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Height: 6'0"

Weight: 202 lbs

40 time: 4.37

Measurables: 9

With elite size and speed for a cornerback and return man, Justin Gilbert has everything he needs to excel in the NFL. He is a tough physical athlete who sees the field well. He also has the straight ahead burst to hit holes and take a kick to the house.

Production: 6.21

Of all the prospects on this list, Gilbert has scored the most career touchdowns in the kicking game with six in 51 collegiate games. He also finished second out of the 12 prospects analyzed in return yards per game over his career.

Film Review: 7

Gilbert was not flashy with his return abilities but he is highly effective. His straight ahead speed is insane and he also has the strength to run through arm tackles.

Total Ranking: 7.4

Although Gilbert is obviously a very skilled return man, his value as a cornerback at the next level could limit his opportunities to show off what he can do here. Gilbert is a lock to be a first-round selection and should start for the team that takes him right away. Special teams might not be a big part of his future.

# 3. Odell Beckham Jr., WR, LSU

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Height: 5'11"

Weight: 198 lbs

40 time: 4.43

Measurables: 6.84

Of all the prospects considered for this list, Odell Beckham has the highest measurables. He ran a good 40-yard dash and had one of the best three-cone times in his class with a 6.69. His short shuttle of 3.94 was also impressive.

Beckham also has long arms and a solid frame.

Production: 7.5

In 2012 Beckham had his only two kick return touchdowns while at LSU and they came via punt return.

Film Review: 8.5

Beckham's explosiveness and playmaking ability outshine his production. He is a quick and fluid athlete who really brings the "wow" factor with some of the things he can do on the field physically.

Total Ranking: 7.61

Odell Beckham Jr. has similar playmaking potential to a Percy Harvin type. He may never materialize as a true No.1 receiver but he is almost certainly going to provide huge splash plays in a variety of ways.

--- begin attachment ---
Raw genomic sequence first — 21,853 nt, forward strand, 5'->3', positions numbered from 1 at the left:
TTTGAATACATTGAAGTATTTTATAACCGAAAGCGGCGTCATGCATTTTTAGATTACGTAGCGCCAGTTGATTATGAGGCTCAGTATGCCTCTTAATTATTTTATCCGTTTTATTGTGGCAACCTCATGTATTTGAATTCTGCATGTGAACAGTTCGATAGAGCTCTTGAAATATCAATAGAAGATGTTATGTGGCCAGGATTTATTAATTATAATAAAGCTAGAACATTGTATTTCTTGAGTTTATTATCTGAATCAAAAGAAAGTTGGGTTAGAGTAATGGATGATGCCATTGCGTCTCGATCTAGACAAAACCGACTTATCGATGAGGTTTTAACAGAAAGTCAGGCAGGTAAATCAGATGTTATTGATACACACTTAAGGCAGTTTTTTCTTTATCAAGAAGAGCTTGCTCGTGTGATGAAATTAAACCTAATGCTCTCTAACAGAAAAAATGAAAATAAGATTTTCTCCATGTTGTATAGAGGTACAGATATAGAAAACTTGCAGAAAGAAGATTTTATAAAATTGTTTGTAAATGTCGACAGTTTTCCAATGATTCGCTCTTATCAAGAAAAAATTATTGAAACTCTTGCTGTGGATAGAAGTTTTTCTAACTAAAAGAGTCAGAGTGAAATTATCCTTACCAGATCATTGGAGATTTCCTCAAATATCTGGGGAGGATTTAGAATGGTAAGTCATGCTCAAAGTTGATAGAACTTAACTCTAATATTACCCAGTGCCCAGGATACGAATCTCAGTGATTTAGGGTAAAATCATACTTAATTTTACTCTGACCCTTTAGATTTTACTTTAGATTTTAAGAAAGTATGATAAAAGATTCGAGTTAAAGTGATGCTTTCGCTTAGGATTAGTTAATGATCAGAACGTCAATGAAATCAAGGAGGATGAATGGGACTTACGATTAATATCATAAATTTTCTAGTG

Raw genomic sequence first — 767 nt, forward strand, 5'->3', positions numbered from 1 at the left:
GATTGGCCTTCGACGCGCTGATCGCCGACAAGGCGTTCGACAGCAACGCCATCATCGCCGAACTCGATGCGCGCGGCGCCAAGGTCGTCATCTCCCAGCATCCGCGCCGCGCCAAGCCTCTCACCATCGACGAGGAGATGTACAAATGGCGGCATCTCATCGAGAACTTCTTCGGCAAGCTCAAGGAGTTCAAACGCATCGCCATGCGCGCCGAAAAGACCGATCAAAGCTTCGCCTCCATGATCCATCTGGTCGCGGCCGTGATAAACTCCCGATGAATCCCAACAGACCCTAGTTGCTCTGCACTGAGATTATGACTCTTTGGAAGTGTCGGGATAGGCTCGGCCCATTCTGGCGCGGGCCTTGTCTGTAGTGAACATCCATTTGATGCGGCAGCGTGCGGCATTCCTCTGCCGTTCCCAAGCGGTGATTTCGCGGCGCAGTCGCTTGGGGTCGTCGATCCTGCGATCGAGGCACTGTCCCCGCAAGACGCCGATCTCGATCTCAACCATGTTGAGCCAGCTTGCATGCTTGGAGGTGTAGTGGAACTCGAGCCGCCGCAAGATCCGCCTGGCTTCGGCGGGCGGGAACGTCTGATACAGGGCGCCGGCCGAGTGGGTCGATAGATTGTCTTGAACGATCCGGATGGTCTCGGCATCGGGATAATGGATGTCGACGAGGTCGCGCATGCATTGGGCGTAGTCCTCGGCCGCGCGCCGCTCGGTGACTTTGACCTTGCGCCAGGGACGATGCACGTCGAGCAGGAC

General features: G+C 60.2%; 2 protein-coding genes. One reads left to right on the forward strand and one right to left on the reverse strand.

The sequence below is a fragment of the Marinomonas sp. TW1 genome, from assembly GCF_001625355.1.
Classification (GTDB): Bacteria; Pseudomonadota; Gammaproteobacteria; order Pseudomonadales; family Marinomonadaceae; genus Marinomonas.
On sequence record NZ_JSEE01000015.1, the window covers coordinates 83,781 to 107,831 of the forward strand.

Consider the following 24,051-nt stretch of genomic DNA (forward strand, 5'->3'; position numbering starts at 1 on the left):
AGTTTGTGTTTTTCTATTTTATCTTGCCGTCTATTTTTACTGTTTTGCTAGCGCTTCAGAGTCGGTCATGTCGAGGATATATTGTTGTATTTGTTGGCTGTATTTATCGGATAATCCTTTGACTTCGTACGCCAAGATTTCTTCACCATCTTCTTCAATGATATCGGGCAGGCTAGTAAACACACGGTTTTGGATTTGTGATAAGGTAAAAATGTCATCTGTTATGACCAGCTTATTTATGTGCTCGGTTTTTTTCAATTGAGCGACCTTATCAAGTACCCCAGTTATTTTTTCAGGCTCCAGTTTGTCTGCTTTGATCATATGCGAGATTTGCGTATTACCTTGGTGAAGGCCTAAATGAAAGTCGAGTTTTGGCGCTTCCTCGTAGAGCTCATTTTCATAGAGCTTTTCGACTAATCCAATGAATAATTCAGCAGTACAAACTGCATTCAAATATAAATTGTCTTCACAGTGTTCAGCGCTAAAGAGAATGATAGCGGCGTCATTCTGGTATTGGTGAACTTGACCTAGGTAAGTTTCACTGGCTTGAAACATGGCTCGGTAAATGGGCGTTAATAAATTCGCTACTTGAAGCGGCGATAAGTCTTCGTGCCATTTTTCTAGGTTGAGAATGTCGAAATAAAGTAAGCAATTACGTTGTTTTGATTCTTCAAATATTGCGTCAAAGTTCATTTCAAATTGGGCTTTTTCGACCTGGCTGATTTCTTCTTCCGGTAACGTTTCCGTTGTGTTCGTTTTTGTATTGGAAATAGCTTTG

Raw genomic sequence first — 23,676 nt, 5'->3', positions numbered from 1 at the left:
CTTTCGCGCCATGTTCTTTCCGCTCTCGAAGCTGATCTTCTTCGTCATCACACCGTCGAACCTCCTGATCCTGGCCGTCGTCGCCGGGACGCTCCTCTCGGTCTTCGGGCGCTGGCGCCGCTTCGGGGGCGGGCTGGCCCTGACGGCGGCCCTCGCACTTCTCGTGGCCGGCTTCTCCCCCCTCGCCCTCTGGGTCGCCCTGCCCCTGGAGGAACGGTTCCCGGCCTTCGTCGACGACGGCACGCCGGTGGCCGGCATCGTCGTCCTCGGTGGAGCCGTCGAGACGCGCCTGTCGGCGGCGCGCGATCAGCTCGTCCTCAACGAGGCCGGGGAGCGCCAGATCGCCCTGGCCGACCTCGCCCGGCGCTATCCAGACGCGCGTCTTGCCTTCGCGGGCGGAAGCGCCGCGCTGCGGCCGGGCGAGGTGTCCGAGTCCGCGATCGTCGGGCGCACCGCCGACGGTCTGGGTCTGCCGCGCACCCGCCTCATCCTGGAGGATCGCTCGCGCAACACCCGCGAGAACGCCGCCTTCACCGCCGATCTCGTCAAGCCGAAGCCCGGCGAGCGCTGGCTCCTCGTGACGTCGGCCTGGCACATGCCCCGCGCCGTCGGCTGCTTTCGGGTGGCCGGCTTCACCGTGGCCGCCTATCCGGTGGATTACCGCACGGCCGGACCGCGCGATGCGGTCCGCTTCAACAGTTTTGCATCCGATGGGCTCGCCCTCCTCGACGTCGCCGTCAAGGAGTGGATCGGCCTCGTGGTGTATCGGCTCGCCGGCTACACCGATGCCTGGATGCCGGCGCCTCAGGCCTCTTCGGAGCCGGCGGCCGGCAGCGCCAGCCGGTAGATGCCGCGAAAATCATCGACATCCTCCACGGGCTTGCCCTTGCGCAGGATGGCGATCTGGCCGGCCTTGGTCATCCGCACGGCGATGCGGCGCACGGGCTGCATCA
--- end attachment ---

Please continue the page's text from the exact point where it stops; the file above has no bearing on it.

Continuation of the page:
# 2. Dri Archer, RB, Kent State

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Height: 5'8"

Weight: 173 lbs

40 time: 4.26

Measurables: 6.53

Having the fastest 40 time in the 2014 draft always helps with measurables. His speed in every direction is impressive but the straight ahead burst is rare.

Production: 7.7

Archer is one of the hardest guys to get your hands on and it's primarily the result of that speed we're talking about. Unlike some prospects, who tend to turn their speed on and off in odd moments, like Brandin Cooks, Archer really just shows one gear on a football field.

Film Review: 9

Archer doesn't have the best moves in this class and his change of direction elusiveness is surprisingly not as impressive as one might assume when they consider his diminutive stature. Nonetheless, big plays are a staple in this kid's DNA.

Total Ranking: 7.74

Dri Archer lacks the size to be a regular contributor on offense but he seems to have a promising career as a utility weapon and return man.

# 1. De'Anthony Thomas, RB, Oregon

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Height: 5'9"

Weight: 174 lbs

40 time: 4.42*

Measurables: 4.88

De'Anthony Thomas underwhelmed at the combine in Indianapolis with a 4.6 40-yard dash. He made up for that by running a sub 4.4 time during Oregon's pro day. His 4.21 short shuttle time was oddly disappointing and has likely caused some teams to prefer Archer.

Production: 9.4

No player had more production in the return game than Thomas in this draft class. He led all prospects in return yards per game while taking five kicks to the house in 37 games.

Film Review: 9.2

On a football field, Thomas has both elite speed and quickness. His football instincts are incredibly impressive. His nickname is the Black Mamba but he should be called the Octopus for his ability to slip through any opening as long as it's at least the size of his head.

Total Ranking: 7.83

De'Anthony Thomas has playmaker written all over him, but as with Dri Archer, his size requires a certain role. The team that assumes ownership of this sports car will have to be careful with how many times they take it out of the garage.

Ryan Riddle is  former NFL player and writes for Bleacher Report.